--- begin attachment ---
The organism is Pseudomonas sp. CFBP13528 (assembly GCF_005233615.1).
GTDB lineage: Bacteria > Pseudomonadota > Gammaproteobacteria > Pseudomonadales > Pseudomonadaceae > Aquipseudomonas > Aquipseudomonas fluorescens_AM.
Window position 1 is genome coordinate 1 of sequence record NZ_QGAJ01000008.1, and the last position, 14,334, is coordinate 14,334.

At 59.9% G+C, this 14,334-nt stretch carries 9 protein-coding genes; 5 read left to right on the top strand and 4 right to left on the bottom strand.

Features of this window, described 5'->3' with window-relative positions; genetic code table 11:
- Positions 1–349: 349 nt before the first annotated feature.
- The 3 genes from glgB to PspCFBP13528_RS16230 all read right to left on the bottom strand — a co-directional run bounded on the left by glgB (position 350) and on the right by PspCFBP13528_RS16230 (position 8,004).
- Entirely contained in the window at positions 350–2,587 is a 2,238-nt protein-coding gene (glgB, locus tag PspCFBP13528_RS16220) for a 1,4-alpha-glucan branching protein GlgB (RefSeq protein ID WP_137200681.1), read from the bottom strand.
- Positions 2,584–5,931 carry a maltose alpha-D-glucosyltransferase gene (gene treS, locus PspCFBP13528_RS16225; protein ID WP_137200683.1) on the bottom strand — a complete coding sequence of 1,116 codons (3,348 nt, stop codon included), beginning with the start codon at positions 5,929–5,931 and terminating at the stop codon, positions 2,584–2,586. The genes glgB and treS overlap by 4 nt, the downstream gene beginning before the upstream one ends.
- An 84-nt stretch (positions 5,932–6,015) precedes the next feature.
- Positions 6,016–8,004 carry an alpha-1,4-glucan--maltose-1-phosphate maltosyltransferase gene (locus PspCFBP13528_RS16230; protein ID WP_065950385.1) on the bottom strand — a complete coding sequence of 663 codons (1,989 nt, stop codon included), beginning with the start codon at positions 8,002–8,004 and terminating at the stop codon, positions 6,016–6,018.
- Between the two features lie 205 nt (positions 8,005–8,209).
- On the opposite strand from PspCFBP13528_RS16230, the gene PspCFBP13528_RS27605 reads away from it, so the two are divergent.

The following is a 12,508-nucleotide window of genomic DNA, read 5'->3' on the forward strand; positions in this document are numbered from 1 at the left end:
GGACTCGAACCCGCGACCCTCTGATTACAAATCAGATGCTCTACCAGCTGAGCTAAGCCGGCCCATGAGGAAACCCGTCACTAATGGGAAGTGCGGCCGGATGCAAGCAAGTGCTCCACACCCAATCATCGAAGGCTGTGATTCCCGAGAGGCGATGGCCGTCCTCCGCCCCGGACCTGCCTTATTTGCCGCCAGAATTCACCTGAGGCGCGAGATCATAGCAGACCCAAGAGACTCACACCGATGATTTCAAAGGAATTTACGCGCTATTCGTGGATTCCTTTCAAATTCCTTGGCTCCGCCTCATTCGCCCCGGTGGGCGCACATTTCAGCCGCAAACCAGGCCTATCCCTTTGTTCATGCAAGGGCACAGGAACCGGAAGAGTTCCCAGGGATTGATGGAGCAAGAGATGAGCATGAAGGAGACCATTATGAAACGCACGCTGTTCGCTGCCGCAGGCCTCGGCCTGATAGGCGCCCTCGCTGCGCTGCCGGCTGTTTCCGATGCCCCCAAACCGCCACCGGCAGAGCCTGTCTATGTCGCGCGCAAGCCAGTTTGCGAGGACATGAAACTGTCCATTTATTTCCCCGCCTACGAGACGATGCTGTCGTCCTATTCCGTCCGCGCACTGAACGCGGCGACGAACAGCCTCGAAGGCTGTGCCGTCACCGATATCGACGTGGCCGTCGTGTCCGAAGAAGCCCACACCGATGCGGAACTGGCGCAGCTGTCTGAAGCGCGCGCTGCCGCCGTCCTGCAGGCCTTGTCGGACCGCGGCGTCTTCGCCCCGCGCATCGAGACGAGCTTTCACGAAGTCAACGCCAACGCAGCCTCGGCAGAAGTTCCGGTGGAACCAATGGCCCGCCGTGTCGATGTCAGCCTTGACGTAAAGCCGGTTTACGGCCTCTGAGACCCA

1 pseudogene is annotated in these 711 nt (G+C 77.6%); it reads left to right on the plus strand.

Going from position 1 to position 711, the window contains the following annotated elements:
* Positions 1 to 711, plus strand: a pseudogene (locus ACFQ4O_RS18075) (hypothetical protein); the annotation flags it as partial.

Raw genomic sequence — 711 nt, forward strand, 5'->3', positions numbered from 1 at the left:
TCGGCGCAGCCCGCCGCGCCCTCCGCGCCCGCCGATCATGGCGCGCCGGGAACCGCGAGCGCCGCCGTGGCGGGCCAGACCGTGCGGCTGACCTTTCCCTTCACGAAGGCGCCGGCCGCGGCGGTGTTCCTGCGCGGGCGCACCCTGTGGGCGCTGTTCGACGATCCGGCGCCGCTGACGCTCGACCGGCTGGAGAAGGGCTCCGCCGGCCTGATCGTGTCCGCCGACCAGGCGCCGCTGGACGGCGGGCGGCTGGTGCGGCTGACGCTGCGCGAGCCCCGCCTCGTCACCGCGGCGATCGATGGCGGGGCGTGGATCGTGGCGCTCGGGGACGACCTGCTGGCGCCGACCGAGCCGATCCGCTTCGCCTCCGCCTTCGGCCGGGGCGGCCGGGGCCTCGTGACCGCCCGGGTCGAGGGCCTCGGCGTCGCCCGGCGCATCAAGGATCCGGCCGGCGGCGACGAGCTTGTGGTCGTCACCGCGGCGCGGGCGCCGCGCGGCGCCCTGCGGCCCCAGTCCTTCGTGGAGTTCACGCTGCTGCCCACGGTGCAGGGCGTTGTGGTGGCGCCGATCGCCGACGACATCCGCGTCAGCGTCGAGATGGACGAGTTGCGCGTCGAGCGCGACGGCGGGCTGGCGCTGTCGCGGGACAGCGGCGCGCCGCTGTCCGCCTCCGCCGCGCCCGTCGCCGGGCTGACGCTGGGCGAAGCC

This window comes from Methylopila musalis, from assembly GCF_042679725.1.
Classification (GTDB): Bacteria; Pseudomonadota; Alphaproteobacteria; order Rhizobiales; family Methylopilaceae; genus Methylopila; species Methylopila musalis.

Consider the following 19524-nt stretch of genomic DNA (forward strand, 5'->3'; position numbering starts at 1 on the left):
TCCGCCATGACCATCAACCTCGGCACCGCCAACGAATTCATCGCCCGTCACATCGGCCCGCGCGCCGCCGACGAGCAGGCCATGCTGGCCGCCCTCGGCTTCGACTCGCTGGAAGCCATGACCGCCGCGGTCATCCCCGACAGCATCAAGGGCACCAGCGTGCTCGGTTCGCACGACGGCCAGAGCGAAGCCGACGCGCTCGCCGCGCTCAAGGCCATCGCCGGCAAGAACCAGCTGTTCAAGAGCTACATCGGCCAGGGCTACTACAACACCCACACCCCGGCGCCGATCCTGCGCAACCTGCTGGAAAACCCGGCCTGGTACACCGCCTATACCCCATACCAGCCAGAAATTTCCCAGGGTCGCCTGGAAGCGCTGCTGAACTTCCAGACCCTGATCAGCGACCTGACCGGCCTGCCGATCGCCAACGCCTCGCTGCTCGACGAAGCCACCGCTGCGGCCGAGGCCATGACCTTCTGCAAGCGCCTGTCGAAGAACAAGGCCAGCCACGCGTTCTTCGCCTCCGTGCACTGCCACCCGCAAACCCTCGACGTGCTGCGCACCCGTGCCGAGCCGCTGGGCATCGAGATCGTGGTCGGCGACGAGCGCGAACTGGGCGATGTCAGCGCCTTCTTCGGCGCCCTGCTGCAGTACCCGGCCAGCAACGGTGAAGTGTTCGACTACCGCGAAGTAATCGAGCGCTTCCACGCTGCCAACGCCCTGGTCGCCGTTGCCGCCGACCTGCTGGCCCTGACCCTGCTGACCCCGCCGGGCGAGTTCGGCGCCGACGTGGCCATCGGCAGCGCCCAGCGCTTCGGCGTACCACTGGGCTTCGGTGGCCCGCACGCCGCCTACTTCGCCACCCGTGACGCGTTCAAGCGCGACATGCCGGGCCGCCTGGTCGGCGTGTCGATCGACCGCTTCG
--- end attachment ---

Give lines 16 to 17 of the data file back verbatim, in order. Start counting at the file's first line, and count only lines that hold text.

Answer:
1 pseudogene is annotated in these 711 nt (G+C 77.6%); it reads left to right on the plus strand.

Going from position 1 to position 711, the window contains the following annotated elements: